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Effects of prolonged tendon vibration stimulation on eccentric and concentric maximal torque and EMGs of the knee extensors.

Introduction

Many previous studies have demonstrated that there are neurophysiological differences between eccentric contraction and other styles of muscle contraction, such as concentric and isometric contraction (McHugh et al., 2002; Nakazawa et al., 1997; Nakazawa et al., 1998; Romano and Schieppati, 1987). One of these differences is that the discharge rate of Ia afferents from muscle spindles during eccentric contraction is higher than that during other types of muscle contraction, since an eccentric contraction involves the development of tension in the muscle spindle while the whole muscle is being lengthened (Burke, 1978; Ribot-Ciscar and Roll, 1998). However, the output of alpha motor neurons as a result of the stretch reflex, or H reflex, would be reduced even though Ia afferent feedback during eccentric contraction would increase (Nakazawa et al., 1997; 1998; Romano and Schieppati,1987). Therefore, some inhibitory mechanism directed against the motor neuron pool is considered to exist during submaximal eccentric contraction, even though the exact mechanism has not yet been identified. Actually, this inhibitory mechanism is considered to be essential to attaining the steadiness of movement and to adjust the speed of movement during eccentric contraction (Laidlaw et al., 2000; Laidlaw et al., 1999; Tracy et al., 2004). In contrast, when contracting concentrically or isometrically, the shortening of the muscle would slack the intrafusal fibers of the muscle spindle; therefore, the central nervous system would attempt to increase the tension of the muscle spindle and acquire enough Ia afferent feedback via alpha-gamma coactivation rather than inhibit the motor neuron pool. Therefore, this inhibitory mechanism would not exist during concentric contraction.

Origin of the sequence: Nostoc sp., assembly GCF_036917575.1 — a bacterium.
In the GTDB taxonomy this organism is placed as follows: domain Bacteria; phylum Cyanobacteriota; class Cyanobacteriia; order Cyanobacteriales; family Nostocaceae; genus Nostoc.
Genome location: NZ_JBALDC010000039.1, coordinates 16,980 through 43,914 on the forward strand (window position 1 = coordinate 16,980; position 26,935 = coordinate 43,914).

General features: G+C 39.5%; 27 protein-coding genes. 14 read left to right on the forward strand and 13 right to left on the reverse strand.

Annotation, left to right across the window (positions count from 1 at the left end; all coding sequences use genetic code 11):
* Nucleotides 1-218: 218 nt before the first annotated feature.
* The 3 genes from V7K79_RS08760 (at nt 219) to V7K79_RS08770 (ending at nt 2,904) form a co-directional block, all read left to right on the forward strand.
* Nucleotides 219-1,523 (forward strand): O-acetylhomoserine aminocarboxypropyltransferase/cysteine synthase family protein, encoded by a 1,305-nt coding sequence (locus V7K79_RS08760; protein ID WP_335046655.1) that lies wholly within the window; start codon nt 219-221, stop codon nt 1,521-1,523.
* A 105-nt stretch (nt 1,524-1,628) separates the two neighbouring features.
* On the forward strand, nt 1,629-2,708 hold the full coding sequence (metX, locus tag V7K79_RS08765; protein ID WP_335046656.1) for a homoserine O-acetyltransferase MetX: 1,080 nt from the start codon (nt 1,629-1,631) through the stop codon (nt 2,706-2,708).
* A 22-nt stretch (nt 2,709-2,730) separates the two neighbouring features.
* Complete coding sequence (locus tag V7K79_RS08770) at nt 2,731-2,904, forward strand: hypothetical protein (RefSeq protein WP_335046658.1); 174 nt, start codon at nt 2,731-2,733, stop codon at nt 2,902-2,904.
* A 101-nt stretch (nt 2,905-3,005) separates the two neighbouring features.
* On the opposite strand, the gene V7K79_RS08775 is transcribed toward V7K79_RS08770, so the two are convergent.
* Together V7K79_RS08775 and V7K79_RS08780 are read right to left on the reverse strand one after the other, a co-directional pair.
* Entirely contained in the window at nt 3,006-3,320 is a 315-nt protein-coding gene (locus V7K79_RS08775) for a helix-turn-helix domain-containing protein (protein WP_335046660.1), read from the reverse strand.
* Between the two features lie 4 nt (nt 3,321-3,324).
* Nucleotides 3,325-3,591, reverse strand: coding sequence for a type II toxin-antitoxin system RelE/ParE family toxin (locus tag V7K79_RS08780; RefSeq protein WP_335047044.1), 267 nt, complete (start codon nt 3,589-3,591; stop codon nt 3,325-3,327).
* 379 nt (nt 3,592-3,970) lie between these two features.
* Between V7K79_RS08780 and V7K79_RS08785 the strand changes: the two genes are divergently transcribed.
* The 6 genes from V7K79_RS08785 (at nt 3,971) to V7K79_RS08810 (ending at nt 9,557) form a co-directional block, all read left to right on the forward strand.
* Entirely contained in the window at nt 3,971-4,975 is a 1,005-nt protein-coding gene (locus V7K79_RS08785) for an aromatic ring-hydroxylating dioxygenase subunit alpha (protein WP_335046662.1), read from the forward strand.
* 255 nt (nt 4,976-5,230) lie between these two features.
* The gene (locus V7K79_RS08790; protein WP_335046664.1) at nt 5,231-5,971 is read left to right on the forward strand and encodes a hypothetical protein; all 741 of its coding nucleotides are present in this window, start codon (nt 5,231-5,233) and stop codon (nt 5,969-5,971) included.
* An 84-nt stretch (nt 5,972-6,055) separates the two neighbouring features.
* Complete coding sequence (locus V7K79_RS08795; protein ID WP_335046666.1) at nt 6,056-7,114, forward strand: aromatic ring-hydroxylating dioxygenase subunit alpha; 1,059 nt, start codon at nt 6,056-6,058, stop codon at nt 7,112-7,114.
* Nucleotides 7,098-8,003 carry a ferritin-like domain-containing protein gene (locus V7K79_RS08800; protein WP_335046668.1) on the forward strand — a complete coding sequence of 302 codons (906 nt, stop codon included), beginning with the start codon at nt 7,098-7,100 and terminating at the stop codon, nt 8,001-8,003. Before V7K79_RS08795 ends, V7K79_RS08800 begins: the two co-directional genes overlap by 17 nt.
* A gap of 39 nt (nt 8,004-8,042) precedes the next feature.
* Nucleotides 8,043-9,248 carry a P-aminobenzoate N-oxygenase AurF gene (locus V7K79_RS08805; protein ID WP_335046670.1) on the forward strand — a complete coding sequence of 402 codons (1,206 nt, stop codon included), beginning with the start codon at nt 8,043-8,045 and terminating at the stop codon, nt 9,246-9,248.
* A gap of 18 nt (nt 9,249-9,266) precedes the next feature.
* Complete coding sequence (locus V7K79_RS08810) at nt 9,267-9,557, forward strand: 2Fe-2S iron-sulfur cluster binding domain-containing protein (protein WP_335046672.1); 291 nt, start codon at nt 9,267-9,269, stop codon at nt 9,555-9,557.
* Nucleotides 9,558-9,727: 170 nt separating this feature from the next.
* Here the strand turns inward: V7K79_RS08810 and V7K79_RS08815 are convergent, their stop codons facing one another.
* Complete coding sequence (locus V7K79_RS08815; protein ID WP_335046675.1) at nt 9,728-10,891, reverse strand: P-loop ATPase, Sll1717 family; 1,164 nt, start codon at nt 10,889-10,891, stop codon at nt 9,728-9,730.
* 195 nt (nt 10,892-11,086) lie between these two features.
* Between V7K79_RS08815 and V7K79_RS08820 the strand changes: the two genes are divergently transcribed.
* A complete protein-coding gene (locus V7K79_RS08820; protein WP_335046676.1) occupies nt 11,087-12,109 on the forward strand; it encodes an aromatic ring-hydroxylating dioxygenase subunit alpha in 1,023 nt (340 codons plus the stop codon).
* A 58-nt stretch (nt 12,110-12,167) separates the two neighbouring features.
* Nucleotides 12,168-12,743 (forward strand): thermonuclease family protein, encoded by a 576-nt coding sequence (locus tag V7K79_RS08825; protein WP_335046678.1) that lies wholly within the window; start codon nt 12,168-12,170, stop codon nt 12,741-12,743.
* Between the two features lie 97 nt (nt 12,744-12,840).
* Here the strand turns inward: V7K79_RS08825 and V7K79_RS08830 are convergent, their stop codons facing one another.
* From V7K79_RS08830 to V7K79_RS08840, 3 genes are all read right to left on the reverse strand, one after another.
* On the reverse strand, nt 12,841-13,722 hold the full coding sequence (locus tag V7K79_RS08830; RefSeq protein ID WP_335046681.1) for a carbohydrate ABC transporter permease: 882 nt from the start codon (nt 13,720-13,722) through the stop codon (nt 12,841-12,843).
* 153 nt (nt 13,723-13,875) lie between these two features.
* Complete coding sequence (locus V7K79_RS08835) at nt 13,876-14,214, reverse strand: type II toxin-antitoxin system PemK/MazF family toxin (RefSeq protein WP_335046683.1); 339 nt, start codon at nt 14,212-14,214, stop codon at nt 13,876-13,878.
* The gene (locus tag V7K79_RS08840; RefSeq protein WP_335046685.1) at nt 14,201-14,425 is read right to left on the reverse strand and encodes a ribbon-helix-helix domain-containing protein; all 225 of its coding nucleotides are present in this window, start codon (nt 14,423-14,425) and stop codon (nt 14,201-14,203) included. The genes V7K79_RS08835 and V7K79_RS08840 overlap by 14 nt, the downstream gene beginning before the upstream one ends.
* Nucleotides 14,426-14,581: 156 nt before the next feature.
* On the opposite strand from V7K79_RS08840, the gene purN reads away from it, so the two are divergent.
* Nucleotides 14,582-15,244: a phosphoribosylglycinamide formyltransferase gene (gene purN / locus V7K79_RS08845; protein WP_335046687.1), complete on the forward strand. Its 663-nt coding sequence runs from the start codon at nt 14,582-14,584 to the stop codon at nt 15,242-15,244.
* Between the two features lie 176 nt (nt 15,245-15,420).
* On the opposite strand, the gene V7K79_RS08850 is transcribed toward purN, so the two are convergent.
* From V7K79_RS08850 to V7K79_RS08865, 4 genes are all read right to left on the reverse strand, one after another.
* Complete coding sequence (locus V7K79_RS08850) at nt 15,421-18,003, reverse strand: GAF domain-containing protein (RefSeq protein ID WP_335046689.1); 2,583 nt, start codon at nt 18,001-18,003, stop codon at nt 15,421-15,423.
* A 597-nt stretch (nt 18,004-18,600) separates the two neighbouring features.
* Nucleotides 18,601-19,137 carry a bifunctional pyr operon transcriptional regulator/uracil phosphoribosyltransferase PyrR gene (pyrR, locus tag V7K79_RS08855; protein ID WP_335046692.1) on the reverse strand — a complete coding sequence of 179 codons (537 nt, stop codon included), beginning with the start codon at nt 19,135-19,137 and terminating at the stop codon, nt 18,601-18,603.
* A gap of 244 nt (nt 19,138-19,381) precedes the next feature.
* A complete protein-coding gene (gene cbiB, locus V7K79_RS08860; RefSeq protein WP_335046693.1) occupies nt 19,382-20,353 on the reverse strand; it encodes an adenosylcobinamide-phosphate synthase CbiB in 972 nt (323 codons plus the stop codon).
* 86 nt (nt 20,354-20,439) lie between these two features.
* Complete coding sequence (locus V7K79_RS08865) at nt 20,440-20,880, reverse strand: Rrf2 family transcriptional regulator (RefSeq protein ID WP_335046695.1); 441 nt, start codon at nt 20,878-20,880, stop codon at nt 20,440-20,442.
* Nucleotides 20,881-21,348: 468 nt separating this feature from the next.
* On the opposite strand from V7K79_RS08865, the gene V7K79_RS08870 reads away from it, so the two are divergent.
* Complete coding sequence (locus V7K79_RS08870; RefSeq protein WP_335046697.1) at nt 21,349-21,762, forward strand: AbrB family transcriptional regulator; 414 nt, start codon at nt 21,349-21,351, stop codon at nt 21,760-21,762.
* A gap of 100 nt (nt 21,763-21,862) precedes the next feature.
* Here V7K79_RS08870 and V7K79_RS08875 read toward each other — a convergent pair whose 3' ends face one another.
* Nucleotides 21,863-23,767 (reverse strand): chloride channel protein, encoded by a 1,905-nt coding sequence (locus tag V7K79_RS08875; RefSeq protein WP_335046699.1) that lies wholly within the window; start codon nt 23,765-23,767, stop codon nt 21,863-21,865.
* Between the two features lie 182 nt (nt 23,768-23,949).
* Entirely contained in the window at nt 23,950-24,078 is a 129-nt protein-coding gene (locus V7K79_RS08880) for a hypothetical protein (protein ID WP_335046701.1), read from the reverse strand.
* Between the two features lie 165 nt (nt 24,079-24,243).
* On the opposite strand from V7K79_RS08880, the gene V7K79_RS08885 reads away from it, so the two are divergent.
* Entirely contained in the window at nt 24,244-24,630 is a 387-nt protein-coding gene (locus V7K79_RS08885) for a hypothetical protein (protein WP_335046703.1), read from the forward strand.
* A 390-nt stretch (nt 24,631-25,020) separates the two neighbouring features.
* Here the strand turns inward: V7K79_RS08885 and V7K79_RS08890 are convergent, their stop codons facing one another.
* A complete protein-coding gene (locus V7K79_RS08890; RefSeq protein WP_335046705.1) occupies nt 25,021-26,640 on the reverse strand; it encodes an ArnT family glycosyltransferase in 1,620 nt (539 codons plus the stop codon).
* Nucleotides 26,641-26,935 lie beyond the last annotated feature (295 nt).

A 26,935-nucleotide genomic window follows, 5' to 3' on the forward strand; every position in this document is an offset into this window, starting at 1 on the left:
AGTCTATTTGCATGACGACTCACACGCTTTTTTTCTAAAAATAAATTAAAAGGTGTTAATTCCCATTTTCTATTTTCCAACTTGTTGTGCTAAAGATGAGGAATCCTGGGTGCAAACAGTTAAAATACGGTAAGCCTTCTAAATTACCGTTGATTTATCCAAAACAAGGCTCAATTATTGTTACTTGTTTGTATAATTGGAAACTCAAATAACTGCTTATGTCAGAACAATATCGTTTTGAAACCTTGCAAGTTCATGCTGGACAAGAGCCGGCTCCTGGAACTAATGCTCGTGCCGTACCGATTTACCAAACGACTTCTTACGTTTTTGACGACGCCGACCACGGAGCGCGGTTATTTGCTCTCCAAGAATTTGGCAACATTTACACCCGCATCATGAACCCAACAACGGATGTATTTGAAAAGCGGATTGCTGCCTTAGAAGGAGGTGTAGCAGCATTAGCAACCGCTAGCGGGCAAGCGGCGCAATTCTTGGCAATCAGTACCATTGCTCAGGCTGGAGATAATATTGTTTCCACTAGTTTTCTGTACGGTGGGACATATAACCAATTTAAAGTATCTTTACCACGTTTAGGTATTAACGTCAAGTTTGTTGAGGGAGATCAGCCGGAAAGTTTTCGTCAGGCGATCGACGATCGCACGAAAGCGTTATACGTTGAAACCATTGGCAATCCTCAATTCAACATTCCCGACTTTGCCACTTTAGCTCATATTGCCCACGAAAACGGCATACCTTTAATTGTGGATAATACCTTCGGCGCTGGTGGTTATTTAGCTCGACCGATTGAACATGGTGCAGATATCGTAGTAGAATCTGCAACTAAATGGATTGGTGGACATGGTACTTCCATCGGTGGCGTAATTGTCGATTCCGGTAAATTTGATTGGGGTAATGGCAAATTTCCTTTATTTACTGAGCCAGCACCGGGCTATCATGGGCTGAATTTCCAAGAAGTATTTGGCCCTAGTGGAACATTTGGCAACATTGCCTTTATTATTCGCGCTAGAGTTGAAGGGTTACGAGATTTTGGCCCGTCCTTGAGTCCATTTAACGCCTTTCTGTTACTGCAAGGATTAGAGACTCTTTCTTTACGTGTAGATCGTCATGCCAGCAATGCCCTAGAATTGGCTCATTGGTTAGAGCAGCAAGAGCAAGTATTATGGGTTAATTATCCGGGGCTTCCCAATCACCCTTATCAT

Thereby, we designed the present study to compare the maximal strength and EMG in response to prolonged vibration stimulation during maximal eccentric action and maximal concentric action for evaluation of the alpha motor neuron activity. According to previous studies (Avela et al., 1999; Bongiovanni et al., 1990; Gandevia, 1998; Kouzaki et al., 2000), Ia afferents are considered to be necessary for recruiting the high-threshold motor unit. Indeed, prolonged vibration stimulation, which would attenuate Ia afferents, was leads to the reduction of maximal strength and integrated electromyography (I-EMG) during isometric contraction (Konishi et al., 2002a; 2002b; Kouzaki et al., 2000) Theoretically, inhibition of the motor neuron pool must largely affect the activity of alpha motor neurons. While previous studies have reported that the motor neuron pool was inhibited during submaximal voluntary eccentric contraction (Nakazawa et al., 1997; 1998; Romano and Schieppati, 1987), it was not known that the motor neuron pool is also inhibited during maximal eccentric contraction. If the motor neuron pool is also inhibited during maximal eccentric contraction, as previous studies have suggested, the attenuation of Ia afferents due to the application of prolonged vibration stimulation might not affect or have less of an effect on the recruitment of high threshold motor units as compared with concentric contraction. The purpose of the present study is to compare the effect of prolonged vibration on muscle strength and EMG during maximal concentric and eccentric action.